These B cells form 25% of the blood lymphocytes.
T lymphocytes are named thus because they are processed in the Thymus. They form 70% of blood lymphocytes.
T cells are also stimulated by foreign antigens and undergo transformation into several specific types whose function is to control and aid the B cells. There are 3 main types:
1. T cells which control the
production of B cell antibodies.
2. T cells which control the over-all production of lymphocytes.
These changes in T cells follow the B cell phase and are therefore delayed. They produce cell mediated immunity. The various activities of the T cells make certain, in normal circumstances, that the immune reaction is tailored to the needs of the body at any particular phase of infection.
3. Killer cells. These kill other cells by direct contact if the latter have been infected.
The reaction is very slow and up to 6 months may elapse before antibodies appear in the blood. Usually, however, their appearance coincides with the eruption of symptoms. They seem to have little or no influence on the course of the disease and in the later stages they may disappear from the blood.
Although B cells react and produce antibodies, initially it is the effect of HIV on the T cells which ultimately destroys the whole immune apparatus. The virus attacks T cells, especially those of the helper variety commonly called T4 lymphocytes which stimulate production of antibodies and increase the number of lymphocytes.
Curiously one of the antigens of these lymphocytes, the differentiation antigen CD4, has an affinity for the virus and acts as a receptor. On the other hand, although brain tissue and muscle may be infected by the virus, there is no CD4 antigen to act as a receptor in these regions. Ultimately there is a progressive lymphopenia affecting both B and T cells.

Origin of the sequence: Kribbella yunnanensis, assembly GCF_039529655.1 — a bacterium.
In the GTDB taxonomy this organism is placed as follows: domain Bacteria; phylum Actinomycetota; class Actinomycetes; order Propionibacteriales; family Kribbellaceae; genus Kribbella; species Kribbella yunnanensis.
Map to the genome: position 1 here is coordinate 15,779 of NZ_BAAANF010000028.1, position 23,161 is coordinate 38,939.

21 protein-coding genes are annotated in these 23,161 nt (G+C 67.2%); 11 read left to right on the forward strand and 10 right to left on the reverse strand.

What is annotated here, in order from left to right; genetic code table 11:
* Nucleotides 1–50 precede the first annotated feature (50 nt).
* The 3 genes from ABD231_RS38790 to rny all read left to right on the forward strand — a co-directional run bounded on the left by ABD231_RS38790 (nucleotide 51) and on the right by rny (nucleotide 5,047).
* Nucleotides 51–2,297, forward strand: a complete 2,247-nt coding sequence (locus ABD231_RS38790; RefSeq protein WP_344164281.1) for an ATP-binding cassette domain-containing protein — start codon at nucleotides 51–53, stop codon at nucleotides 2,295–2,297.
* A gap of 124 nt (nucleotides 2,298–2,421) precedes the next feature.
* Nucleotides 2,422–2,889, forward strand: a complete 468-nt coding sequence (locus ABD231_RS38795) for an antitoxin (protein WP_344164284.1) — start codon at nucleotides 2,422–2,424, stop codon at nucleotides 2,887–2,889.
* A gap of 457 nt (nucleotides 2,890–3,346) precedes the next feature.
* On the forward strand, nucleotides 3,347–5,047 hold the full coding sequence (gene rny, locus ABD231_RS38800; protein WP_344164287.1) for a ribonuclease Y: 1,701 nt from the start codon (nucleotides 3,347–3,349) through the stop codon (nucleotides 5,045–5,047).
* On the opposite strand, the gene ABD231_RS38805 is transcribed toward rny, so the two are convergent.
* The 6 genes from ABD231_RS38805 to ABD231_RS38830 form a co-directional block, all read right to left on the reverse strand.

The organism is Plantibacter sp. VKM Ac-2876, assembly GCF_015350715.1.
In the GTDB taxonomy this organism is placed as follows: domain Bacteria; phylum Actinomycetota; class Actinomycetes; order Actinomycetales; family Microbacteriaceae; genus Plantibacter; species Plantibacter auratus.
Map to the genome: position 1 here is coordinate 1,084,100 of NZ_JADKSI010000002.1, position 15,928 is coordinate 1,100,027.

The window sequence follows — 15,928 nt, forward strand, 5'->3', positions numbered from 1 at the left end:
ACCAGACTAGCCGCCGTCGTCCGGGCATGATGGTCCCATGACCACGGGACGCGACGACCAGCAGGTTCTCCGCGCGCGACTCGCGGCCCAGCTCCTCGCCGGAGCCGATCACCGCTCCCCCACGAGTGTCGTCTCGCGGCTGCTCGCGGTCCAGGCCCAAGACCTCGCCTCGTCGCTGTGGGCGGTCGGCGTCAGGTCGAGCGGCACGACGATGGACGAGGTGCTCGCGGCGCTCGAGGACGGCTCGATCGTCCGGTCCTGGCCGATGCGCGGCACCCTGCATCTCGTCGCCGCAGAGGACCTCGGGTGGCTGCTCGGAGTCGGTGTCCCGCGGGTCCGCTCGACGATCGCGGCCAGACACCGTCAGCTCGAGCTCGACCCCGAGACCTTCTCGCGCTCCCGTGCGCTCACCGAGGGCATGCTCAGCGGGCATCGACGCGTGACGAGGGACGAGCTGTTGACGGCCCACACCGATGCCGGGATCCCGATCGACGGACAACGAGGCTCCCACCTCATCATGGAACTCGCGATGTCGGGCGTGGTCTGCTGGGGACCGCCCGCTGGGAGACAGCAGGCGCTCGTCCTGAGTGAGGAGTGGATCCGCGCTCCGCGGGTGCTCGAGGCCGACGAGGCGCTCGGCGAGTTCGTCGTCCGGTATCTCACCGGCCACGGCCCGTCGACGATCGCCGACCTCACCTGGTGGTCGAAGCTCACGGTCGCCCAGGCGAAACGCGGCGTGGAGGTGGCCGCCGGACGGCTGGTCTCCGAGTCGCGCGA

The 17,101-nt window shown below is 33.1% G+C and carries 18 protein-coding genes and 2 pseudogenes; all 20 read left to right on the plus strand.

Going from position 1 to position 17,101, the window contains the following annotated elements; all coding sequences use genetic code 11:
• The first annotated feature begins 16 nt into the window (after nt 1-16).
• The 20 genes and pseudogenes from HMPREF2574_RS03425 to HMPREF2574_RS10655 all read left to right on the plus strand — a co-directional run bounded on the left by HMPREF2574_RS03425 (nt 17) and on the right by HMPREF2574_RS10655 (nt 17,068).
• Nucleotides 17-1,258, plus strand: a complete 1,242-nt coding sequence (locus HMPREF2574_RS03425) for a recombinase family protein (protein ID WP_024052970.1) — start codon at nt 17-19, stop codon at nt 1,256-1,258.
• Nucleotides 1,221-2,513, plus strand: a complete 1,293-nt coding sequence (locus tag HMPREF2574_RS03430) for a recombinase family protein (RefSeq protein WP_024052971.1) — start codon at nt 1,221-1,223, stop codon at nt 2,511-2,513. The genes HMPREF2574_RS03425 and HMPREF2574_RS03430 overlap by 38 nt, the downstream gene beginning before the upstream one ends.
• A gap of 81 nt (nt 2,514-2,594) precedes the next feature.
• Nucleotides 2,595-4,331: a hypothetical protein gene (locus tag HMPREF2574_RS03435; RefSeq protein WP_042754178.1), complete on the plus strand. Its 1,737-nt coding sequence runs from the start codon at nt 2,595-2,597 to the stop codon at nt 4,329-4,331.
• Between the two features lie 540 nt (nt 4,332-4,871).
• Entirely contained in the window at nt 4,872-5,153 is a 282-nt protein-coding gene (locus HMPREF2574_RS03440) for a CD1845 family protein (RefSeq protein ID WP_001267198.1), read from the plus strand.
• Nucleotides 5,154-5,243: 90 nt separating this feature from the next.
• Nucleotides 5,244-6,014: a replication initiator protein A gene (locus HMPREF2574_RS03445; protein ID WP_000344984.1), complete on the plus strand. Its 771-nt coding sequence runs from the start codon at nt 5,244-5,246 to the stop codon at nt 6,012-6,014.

T cells also influence polymorphs and macrophages in much the same way as lymphocytes. Normally, in infection they increase chemotaxis and phagocytosis. With HIV infection these activities will diminish and this explains the ease with which secondary infections by organisms of very low pathogenicity can establish themselves, spread rapidly and cause septicaemia.
The progress of the disease can be roughly divided into 4 phases, but these phases are ill-defined, variable in time of onset and duration.
Following infection there may be no symptoms but in a considerable proportion of infected individuals an acute illness resembling infectious mononucleosis appears with fever, night sweats, enlarged lymph nodes, diarrhoea and a blood lymphocytosis. Antibody formation occurs. In other individuals this feverish episode is delayed for varying periods.
A symptomless period usually ensues which may last for 7 years or more. Despite the lack of symptoms the virus goes on replicating within the body. During this period there is frequently enlargement of lymph nodes in various parts of the body. As a result the name 'Persistent generalised lymphadenopathy' is often applied to indicate a particular phase.
This is the turning point in the disease when the virus has replicated and is beginning to reduce the ability of the patient to mount an effective immune response to ordinary infections. Symptoms of the type observed in the initial phase may reappear. Further development means a change from mere infection by HIV to full-blown AIDS syndrome. Fifty per cent of infected individuals progress to phase 4 within 10 years. The phrase 'AIDS related complex' is used to indicate a particular stage in the disease but this phrase is not particularly useful because of the erratic behaviour of the infection.
The final phase is characterised by repeated attacks of intercurrent infection due to progressive immuno-deficiency. The core antigen increases. T4 helper lymphocytes progressively diminish. The viral DNA is integrated into the genome of infected cells producing more HIV.